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I am in the USA. I have only worked for public companies so far in my career. However, I recently received a nice job offer from a small company with < 100 employees. The company is an LLC that has been around for 20+ years. The owner is also a real-estate developer that is renovating a lot of buildings in the city and I'm guessing she has millions of dollars tied up in that.

Should I be concerned about the financial health of the LLC that offered me the job? I understand that an LLC protects the owner(s) from being personally targeted by lawsuits against the company. However, is there any protection from a financial aspect? If she gets in over her head in real estate, is there any reason she can't drain the assets of the company and shut it down overnight to pay debts racked up from construction?

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There is no real protection from management making a mess of things. This holds true whether the people focus on a single operation or multiple.

It can help if the ‘machinery’ has been running for 20 years, as in your case. It indicates that there are systems in place to ensure the company remains viable. It’s still no guarantee, though.

Welcome to private enterprise, where the sky’s the limit and safety nets are not standard issue.

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If she gets in over her head in real estate, is there any reason she can't drain the assets of the company and shut it down overnight to pay debts racked up from construction?

Corporations are legal entities and as such have its own assets, that are managed independently from the owner's and employee's.

As such, the owner cannot freely dispose of the corporation's assets, if that means that the corporation will no longer be able to honour its obligations. If you were owned $100,000 for your work, but the proceeds of selling your work were pocketed directly by the owner, then if the corporation claimed bankruptcy ("no money to pay you because the customers do not pay us but the owner") you could go after the owner.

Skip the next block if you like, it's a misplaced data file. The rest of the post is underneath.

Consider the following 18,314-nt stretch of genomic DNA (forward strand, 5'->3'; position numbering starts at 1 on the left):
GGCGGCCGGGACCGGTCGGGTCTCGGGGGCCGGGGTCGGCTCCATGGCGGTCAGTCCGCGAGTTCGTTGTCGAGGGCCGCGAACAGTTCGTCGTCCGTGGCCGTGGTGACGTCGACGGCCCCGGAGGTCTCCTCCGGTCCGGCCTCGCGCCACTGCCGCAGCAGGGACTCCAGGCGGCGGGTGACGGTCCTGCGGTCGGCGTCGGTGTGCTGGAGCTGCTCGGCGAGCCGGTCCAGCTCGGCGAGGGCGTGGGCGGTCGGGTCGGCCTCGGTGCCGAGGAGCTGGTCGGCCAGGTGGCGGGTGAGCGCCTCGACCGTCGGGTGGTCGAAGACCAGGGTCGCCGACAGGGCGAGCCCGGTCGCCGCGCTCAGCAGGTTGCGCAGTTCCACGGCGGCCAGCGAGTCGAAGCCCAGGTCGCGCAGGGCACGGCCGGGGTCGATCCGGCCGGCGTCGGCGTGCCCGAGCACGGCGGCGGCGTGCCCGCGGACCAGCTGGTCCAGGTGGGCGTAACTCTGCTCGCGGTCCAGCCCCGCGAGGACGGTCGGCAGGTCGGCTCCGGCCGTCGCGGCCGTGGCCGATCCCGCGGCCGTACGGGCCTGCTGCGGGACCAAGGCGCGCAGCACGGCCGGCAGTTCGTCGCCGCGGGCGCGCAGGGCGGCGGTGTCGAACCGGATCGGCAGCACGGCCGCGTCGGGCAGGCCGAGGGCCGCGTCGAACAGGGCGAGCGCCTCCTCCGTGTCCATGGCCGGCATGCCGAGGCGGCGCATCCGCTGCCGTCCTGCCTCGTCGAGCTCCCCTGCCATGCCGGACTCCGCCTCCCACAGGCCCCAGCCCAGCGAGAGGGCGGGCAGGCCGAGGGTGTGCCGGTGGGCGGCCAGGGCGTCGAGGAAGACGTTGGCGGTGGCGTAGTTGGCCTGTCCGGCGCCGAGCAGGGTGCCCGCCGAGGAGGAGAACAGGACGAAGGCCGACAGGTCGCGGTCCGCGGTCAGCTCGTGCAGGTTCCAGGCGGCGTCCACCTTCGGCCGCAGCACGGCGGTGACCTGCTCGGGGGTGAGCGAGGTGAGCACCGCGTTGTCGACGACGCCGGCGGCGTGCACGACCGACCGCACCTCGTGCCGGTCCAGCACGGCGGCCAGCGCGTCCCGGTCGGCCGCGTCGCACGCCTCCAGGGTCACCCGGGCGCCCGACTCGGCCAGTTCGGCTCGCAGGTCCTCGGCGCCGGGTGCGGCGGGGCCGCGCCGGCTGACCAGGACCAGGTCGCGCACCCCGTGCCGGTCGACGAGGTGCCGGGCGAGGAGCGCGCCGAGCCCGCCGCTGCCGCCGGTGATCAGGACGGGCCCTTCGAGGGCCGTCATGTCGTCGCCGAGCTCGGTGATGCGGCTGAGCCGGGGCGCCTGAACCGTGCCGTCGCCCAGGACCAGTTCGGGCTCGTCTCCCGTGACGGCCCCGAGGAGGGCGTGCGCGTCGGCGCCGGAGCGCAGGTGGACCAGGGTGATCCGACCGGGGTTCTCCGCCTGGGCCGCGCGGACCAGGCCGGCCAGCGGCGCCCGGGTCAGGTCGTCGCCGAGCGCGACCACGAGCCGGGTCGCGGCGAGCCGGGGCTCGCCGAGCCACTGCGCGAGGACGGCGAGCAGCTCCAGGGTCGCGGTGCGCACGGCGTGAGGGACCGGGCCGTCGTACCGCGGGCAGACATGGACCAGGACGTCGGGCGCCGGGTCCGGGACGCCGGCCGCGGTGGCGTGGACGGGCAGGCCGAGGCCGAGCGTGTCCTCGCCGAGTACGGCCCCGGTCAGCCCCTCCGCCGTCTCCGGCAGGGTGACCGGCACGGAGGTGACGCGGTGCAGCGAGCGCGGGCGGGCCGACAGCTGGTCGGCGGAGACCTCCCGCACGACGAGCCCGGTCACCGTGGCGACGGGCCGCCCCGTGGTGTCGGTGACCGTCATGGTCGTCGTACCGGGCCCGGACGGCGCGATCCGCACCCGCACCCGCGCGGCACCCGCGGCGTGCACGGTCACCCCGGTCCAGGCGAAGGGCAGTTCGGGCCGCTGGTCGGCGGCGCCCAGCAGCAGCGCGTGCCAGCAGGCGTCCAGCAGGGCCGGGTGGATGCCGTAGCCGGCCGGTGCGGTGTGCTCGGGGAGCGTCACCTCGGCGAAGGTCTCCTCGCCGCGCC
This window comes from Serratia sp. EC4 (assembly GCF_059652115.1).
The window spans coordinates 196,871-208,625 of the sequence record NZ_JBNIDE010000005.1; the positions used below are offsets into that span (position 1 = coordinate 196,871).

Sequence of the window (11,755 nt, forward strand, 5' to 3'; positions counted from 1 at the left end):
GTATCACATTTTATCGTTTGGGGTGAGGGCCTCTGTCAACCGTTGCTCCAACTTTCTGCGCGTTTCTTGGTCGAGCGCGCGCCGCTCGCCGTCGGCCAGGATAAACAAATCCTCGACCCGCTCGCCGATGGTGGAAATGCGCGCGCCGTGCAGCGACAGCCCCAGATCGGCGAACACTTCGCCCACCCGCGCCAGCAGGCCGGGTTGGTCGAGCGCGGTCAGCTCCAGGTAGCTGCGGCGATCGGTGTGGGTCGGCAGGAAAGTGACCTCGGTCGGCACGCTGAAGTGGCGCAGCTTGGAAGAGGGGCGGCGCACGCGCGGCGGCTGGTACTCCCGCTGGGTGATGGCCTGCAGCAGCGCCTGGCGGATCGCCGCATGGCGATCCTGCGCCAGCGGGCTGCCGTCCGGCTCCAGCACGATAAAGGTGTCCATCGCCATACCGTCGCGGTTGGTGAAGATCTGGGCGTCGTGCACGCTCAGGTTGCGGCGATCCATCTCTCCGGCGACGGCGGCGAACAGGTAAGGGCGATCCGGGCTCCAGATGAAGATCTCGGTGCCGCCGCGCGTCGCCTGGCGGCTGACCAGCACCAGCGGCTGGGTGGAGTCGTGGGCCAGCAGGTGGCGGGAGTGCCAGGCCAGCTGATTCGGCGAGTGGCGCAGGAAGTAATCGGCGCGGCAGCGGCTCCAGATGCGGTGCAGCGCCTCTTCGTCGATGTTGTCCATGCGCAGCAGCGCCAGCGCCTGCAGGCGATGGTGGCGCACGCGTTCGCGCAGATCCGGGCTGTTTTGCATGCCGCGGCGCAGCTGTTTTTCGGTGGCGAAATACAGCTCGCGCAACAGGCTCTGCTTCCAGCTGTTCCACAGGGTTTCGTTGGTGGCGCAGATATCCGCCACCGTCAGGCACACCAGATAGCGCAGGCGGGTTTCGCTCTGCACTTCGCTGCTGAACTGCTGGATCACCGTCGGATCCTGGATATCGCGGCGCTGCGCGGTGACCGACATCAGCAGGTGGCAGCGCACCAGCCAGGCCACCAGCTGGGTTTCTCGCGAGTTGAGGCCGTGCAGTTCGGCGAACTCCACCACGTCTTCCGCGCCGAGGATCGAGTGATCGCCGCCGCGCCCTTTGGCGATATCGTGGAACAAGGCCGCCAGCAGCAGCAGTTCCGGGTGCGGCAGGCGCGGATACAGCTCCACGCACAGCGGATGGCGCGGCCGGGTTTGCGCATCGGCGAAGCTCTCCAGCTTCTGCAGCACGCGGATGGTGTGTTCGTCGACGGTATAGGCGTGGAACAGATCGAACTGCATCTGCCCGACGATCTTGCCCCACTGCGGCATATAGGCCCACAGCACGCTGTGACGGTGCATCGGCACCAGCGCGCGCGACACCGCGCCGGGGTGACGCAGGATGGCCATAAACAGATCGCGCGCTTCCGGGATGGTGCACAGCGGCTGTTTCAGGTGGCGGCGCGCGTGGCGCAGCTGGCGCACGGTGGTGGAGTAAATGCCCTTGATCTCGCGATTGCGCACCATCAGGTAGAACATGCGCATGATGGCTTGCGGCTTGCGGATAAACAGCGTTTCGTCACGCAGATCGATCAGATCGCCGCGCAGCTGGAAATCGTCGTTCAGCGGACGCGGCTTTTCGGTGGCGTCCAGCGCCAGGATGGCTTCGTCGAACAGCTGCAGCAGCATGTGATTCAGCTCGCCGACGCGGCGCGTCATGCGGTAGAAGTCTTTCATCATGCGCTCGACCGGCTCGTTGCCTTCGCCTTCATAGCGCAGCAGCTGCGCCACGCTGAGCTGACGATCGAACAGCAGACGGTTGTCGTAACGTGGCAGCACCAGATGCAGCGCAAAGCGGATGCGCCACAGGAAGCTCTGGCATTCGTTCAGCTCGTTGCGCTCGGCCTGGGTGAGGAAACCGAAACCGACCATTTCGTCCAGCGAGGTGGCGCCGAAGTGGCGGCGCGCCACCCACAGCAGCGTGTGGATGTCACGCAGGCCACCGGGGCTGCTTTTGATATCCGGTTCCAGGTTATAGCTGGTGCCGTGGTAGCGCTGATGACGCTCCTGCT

That said:

  • At any time the owner may decide to liquidate the corporation. As long as you are paid what you are due (both in accrued salaries and severance package), you have no recourse. But that is not different from the corporation deciding to fire you for whatever the reason.

  • Alternatively, if in need of cash the owner may decide to sell the corporation to someone else. But that would not affect your legal relationship with the corporation (of course, new ownership might mean new management and other changes).

  • If the corporation does nothing illegal, the owner and manager are protected in case of bankruptcy. If they owe you $100,000 and the corporation only has $10,000, it can claim bankruptcy and you will get at most (dependent of other debts) those $10,000; you cannot then try to recover the rest of the money from the manager.

In short, the obligations of the corporation towards you are those derived from the work contract (and related laws). If the corporation upholds those obligations, you are not entitled to anything more (if you are fired legally and paid what you are due, it does not matter if it is because the corporation was liquidated or any other reason).

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